Interferon beta (IFNβ) has powerful anti-proteinuric effects in animal models of glomerular disease. From in vitro studies in glomerular endothelial cells (GEnC) and podocytes, these effects appear to be through direct effects on glomerular cells acting through activation of a particular small protein GTPase.. The overall aim of the project is to characterise the potential of IFNβ, and IFNβ-activated intracellular pathways, for application in anti-proteinuric therapies. The key goals of the project are i) to define the effector pathways in GEnC and podocytes which are activated downstream a particular small protein GTPase to modulate barrier properties, ii) confirm that a particular small protein GTPase activation is anti-proteinuric in glomerular disease in vivo and iii) to demonstrate that IFNβ also reverses permeability defects in human glomeruli.
Detailed in vitro studies using unique conditionally immortalised human glomerular endothelial cells and podocytes will define IFNβ effects on endothelial glycocalyx and on morphology, signalling pathways and effector molecules downstream of a particular small protein GTPase (particularly the actin cytoskeleton and podocyte slit-diaphragm molecules) respectively. We will use a transgenic mouse model expressing the constitutively active small protein GTPase under control of the tetracycline-response operon promoter element in conjunction with podocyte and GEnC-specific rtTA-expressing mice to generate mice in which the particular small protein GTPase can be inducibly and specifically activated in either podocytes or GEnC. We will then directly test the anti-proteinuric effects of the particular small protein GTPase activation in diabetes. We will confirm that IFNβ modulates permeability via the particular small protein GTPase in human glomeruli.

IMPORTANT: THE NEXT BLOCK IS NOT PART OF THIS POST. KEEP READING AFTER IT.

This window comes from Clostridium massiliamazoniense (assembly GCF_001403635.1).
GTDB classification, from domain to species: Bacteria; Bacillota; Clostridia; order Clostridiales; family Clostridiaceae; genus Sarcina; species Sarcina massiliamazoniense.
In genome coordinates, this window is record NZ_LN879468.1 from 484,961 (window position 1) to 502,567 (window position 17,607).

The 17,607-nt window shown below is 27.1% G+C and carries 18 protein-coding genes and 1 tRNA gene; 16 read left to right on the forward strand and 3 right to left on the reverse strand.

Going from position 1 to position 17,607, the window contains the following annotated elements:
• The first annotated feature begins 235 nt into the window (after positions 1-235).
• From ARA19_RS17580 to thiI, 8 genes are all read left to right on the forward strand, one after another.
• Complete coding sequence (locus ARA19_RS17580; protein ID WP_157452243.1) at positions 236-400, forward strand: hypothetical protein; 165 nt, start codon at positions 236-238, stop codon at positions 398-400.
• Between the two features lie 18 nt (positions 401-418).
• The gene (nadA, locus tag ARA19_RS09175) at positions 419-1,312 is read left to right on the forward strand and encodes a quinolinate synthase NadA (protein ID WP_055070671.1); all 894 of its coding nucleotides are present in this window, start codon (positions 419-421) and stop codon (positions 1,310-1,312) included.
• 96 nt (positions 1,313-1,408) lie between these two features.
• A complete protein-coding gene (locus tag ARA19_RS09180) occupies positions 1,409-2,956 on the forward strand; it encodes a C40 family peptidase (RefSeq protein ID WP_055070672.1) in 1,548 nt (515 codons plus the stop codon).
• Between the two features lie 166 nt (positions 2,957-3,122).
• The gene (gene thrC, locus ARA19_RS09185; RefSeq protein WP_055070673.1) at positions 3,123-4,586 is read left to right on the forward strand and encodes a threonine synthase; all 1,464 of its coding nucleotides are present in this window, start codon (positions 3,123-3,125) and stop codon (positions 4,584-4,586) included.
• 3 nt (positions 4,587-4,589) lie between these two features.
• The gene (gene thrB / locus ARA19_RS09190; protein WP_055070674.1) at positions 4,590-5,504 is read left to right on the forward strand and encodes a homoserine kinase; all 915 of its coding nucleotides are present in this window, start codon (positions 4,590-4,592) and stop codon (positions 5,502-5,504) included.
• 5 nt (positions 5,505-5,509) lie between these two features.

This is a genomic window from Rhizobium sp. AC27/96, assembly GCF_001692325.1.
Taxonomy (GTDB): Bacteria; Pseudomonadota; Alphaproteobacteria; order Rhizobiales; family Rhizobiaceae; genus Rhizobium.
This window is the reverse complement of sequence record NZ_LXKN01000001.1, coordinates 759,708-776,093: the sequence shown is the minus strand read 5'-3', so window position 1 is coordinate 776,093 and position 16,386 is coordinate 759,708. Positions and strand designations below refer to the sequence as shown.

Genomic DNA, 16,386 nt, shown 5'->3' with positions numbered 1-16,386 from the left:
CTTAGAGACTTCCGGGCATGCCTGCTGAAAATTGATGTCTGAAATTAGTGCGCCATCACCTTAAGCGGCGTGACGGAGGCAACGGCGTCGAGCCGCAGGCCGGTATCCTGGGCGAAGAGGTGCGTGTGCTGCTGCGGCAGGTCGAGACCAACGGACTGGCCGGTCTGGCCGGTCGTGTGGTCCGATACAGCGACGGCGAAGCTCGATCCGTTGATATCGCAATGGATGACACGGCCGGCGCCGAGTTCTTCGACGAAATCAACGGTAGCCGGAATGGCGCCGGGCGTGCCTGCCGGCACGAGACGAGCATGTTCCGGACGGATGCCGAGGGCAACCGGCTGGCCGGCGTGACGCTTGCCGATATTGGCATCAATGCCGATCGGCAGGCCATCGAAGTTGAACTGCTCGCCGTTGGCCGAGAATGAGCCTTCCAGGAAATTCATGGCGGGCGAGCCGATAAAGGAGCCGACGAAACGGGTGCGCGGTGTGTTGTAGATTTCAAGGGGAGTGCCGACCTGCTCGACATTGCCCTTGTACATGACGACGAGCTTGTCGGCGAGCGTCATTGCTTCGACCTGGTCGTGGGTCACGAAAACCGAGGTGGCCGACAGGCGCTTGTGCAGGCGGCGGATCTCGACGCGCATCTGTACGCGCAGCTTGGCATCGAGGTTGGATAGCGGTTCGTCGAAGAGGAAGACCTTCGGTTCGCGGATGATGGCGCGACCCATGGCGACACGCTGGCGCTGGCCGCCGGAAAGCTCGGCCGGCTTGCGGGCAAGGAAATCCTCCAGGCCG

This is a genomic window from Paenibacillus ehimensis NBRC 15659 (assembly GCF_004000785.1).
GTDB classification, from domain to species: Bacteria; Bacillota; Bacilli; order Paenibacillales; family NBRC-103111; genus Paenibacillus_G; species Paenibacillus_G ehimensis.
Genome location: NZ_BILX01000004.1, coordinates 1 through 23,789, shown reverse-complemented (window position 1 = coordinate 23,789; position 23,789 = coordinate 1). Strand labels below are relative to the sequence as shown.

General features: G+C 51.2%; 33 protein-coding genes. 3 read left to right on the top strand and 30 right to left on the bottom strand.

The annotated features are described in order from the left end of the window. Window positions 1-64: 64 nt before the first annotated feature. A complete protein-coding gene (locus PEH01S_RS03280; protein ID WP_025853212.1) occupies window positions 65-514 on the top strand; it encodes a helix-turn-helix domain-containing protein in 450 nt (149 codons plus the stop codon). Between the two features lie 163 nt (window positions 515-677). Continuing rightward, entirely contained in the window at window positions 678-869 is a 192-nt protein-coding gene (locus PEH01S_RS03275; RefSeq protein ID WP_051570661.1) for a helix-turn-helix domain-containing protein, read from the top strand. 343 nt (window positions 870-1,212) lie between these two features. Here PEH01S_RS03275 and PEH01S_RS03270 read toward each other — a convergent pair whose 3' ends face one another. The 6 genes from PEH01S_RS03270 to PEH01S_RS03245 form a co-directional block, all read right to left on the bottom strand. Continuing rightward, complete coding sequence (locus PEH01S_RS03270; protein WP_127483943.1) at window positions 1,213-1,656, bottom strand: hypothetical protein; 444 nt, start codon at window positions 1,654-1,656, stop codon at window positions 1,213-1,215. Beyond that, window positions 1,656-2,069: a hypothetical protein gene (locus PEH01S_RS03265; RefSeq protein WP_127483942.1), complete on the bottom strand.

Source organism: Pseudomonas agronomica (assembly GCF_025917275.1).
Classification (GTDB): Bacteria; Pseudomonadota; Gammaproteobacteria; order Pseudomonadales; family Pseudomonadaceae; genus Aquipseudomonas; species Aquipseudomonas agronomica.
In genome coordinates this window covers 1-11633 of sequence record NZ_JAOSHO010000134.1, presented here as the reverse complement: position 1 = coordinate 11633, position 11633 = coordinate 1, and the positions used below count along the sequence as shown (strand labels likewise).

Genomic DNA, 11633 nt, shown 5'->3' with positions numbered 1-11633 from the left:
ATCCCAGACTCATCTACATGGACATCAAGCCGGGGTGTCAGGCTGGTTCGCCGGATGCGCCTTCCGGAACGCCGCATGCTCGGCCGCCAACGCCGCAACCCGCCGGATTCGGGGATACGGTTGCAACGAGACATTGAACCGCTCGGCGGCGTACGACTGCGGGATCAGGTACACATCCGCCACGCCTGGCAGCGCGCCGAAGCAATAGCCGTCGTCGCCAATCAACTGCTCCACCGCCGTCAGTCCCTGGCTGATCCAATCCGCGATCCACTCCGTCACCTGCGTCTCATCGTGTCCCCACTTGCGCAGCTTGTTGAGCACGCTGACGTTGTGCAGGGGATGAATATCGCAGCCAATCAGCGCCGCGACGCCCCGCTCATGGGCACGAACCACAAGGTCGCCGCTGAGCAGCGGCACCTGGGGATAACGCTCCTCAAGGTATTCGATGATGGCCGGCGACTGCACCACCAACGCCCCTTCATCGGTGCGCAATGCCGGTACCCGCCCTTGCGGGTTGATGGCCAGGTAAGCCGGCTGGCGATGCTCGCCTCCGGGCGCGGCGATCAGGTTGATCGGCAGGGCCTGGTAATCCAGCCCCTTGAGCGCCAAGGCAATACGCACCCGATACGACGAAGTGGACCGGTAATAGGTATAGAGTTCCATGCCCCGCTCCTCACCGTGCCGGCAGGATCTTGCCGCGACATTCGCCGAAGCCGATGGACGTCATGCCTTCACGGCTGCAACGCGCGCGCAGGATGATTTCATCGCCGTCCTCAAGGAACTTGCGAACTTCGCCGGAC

This study will provide essential data on which to base clinical trials of IFNβ in human glomerular disease and rational design of new drugs for proteinuric renal disease.

Experimental approaches

The project will include training in a wide range of laboratory techniques for example cell culture, western blotting, qPCR, processing of tissue samples, isolation of glomeruli cells including by FACS, immunofluorescence, confocal and electron microscopy, qPCR arrays, permeability assays, molecular biology to prepare constructs for viral delivery and models of diabetes amongst others.


Welsh, GI, Hale, LJ, Eremina, V, Jeansson, M, Maezawa, Y, Lennon, R, Pons, DA, Owen, RJ, Satchell, SC, Miles, MJ, Caunt, CJ, McArdle, CA, Pavenstadt, H, Tavare, JM, Herzenberg, AM, Kahn, CR, Mathieson, PW, Quaggin, SE, Saleem, MA, Coward, RJ: Insulin signaling to the glomerular podocyte is critical for normal kidney function. Cell Metab, 12: 329-340, 2010.
2. Satchell, SC, Buchatska, O, Khan, SB, Bhangal, G, Tasman, CH, Saleem, MA, Baker, DP, Lobb, RR, Smith, J, Cook, HT, Mathieson, PW, Pusey, CD: Interferon-beta reduces proteinuria in experimental glomerulonephritis. J Am Soc Nephrol, 18: 2875-2884, 2007.
3. Salmon, AH, Satchell, SC: Endothelial glycocalyx dysfunction in disease: albuminuria and increased microvascular permeability. J Pathol, 226: 562-574, 2012.
4. Satchell, SC: The glomerular endothelium emerges as a key player in diabetic nephropathy. Kidney Int, 82: 949-951, 2012.
5. Satchell SC. The role of the glomerular endothelium in albumin handling. [Invited Review] Nature Rev Nephrol 2013; 9: 717-25

FindAPhD. Copyright 2005-2018
All rights reserved.